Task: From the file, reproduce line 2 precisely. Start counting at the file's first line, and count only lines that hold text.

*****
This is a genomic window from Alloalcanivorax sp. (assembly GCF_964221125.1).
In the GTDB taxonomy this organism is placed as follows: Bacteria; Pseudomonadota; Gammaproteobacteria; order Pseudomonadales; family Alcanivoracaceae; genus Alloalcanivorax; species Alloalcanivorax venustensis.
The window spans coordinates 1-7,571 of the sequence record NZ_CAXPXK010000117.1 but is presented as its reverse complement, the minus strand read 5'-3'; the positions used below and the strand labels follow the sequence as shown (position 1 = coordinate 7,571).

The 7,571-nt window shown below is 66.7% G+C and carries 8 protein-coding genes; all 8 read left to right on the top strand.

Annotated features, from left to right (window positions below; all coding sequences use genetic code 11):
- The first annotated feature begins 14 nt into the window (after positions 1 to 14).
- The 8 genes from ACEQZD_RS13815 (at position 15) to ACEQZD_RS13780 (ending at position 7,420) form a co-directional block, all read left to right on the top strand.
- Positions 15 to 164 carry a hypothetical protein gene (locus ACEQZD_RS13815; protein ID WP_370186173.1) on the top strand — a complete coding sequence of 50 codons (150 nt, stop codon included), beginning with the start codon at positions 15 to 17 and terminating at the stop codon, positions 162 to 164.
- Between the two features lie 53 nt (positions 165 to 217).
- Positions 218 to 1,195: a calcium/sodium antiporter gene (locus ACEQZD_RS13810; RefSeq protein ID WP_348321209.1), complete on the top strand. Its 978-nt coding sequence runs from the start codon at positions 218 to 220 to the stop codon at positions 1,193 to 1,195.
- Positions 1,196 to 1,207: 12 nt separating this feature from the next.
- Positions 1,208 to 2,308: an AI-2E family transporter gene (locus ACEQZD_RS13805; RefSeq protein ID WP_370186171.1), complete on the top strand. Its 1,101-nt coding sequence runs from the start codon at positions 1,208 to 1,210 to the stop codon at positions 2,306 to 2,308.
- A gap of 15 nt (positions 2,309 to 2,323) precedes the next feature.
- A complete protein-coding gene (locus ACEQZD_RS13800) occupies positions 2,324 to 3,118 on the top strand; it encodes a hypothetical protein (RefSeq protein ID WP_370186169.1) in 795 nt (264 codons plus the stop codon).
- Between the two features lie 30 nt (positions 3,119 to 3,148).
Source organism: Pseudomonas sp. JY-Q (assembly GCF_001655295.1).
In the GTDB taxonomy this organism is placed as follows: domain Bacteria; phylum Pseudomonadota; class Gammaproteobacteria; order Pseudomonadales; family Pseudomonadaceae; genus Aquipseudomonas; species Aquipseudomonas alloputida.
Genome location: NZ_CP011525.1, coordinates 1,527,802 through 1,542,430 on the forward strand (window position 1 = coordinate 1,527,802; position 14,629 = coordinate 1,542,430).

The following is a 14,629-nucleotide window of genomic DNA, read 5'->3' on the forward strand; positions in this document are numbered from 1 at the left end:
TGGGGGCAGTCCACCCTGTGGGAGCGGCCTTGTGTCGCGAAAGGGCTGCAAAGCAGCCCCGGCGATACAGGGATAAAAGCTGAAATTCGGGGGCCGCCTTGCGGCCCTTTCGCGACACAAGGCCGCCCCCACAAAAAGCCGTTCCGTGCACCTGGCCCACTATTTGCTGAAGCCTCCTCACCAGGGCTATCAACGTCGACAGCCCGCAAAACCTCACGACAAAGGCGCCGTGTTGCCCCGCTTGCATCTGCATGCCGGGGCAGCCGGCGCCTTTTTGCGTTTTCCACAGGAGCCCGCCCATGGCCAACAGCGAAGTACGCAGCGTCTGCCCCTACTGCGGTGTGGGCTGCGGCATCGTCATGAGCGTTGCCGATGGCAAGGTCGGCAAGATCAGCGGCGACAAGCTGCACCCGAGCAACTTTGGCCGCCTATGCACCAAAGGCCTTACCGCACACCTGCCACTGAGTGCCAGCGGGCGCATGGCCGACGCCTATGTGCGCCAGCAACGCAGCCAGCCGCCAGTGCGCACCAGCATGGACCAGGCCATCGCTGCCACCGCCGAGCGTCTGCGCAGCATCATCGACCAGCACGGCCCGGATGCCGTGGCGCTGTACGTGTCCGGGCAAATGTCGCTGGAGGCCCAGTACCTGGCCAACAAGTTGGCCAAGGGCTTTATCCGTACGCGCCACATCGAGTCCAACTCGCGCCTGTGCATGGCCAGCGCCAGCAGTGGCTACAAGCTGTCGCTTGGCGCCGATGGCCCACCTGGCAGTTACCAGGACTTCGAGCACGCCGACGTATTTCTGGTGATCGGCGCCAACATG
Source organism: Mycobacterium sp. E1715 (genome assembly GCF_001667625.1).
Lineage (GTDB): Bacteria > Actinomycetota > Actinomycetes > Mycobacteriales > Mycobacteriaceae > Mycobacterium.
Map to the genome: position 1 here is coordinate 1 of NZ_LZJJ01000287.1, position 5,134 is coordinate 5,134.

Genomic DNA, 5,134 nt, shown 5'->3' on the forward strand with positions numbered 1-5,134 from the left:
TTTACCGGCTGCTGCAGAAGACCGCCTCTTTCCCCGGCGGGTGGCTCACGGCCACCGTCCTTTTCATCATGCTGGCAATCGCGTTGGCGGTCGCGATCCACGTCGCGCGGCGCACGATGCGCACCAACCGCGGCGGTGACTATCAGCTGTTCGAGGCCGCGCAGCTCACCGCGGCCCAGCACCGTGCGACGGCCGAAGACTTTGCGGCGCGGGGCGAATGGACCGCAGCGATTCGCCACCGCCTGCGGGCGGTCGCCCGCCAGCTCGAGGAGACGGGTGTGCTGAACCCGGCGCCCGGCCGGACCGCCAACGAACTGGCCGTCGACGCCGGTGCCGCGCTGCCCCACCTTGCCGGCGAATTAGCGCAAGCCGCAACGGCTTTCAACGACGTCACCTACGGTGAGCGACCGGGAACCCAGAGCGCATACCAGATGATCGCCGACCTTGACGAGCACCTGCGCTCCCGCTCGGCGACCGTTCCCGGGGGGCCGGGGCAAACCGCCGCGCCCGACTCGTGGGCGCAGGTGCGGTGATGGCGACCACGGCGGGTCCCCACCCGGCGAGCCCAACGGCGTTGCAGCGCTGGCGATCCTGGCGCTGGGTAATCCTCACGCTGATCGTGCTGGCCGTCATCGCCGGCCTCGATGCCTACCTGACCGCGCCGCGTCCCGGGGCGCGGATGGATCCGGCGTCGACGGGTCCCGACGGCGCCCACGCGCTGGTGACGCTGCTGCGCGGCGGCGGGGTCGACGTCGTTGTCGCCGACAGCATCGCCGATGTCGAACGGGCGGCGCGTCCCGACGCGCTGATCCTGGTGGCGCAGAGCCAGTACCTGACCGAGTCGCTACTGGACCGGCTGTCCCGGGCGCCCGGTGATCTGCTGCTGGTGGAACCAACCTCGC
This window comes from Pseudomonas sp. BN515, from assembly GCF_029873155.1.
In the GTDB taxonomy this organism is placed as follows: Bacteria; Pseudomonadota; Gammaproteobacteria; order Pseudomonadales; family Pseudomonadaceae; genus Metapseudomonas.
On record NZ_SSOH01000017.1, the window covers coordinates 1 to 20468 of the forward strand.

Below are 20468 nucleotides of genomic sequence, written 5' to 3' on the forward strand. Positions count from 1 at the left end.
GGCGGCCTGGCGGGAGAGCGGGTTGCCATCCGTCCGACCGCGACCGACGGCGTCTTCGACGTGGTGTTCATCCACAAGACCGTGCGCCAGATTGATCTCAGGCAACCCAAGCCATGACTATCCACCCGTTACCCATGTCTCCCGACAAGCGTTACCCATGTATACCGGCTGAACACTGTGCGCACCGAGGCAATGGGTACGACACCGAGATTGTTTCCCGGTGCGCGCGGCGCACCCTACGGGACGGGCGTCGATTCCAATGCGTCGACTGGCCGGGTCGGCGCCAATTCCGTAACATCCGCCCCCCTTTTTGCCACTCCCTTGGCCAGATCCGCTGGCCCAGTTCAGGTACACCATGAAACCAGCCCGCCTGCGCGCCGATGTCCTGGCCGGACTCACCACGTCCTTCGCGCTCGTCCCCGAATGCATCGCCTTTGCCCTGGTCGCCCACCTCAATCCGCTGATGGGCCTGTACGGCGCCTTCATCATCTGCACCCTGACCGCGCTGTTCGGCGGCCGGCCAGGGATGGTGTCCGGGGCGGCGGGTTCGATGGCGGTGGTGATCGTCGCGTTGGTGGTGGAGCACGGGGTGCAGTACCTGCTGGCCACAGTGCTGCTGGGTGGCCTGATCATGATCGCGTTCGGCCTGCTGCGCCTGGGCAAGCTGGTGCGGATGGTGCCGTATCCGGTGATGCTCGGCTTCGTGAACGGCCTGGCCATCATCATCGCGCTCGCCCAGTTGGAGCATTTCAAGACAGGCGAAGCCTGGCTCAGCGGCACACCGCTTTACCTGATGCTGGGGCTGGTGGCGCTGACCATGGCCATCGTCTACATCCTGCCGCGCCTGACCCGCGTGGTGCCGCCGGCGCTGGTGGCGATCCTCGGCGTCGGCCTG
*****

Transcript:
In the GTDB taxonomy this organism is placed as follows: Bacteria; Pseudomonadota; Gammaproteobacteria; order Pseudomonadales; family Alcanivoracaceae; genus Alloalcanivorax; species Alloalcanivorax venustensis.